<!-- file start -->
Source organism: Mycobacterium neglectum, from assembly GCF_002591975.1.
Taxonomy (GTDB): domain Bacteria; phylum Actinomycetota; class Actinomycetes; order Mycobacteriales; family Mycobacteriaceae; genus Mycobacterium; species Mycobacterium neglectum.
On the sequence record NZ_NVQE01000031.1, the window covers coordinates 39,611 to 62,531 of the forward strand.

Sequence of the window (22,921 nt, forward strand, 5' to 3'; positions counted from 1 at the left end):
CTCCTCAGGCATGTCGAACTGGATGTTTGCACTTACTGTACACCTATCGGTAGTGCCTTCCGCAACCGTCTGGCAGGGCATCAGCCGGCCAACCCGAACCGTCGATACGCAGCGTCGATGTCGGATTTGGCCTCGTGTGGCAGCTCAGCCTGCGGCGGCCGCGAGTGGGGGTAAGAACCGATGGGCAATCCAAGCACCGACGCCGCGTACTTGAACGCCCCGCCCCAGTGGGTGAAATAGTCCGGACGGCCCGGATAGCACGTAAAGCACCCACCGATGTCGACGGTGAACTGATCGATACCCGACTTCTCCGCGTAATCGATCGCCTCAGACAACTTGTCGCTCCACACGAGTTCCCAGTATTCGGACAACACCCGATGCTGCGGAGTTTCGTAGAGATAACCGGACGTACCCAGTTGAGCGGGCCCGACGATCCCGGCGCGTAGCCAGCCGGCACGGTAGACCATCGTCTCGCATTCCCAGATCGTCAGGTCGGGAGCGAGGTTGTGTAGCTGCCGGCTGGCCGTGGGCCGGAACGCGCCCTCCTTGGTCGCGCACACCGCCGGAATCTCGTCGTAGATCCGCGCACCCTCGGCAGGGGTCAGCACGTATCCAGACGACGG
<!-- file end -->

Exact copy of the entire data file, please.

Source organism: Mycobacterium neglectum, from assembly GCF_002591975.1.
Taxonomy (GTDB): domain Bacteria; phylum Actinomycetota; class Actinomycetes; order Mycobacteriales; family Mycobacteriaceae; genus Mycobacterium; species Mycobacterium neglectum.
On the sequence record NZ_NVQE01000031.1, the window covers coordinates 39,611 to 62,531 of the forward strand.

Sequence of the window (22,921 nt, forward strand, 5' to 3'; positions counted from 1 at the left end):
CTCCTCAGGCATGTCGAACTGGATGTTTGCACTTACTGTACACCTATCGGTAGTGCCTTCCGCAACCGTCTGGCAGGGCATCAGCCGGCCAACCCGAACCGTCGATACGCAGCGTCGATGTCGGATTTGGCCTCGTGTGGCAGCTCAGCCTGCGGCGGCCGCGAGTGGGGGTAAGAACCGATGGGCAATCCAAGCACCGACGCCGCGTACTTGAACGCCCCGCCCCAGTGGGTGAAATAGTCCGGACGGCCCGGATAGCACGTAAAGCACCCACCGATGTCGACGGTGAACTGATCGATACCCGACTTCTCCGCGTAATCGATCGCCTCAGACAACTTGTCGCTCCACACGAGTTCCCAGTATTCGGACAACACCCGATGCTGCGGAGTTTCGTAGAGATAACCGGACGTACCCAGTTGAGCGGGCCCGACGATCCCGGCGCGTAGCCAGCCGGCACGGTAGACCATCGTCTCGCATTCCCAGATCGTCAGGTCGGGAGCGAGGTTGTGTAGCTGCCGGCTGGCCGTGGGCCGGAACGCGCCCTCCTTGGTCGCGCACACCGCCGGAATCTCGTCGTAGATCCGCGCACCCTCGGCAGGGGTCAGCACGTATCCAGACGACGG